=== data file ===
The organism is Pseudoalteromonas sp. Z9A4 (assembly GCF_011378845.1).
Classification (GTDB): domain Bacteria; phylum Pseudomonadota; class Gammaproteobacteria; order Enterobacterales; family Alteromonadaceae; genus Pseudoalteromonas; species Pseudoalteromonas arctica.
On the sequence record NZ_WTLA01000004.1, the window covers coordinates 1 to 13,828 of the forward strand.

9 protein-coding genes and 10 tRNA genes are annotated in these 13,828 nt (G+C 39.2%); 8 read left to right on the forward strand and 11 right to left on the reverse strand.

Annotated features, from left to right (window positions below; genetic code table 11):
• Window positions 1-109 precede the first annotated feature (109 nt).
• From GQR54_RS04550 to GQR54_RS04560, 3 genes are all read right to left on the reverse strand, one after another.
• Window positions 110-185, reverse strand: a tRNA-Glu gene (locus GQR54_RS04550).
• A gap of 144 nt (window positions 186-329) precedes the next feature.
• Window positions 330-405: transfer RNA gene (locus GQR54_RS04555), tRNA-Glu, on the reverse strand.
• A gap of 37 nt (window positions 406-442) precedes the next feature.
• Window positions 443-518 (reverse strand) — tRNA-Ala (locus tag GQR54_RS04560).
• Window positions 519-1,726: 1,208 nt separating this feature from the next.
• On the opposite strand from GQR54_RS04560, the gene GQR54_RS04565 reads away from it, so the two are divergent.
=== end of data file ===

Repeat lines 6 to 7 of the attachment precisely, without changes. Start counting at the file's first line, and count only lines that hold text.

• Window positions 1-109 precede the first annotated feature (109 nt).
• From GQR54_RS04550 to GQR54_RS04560, 3 genes are all read right to left on the reverse strand, one after another.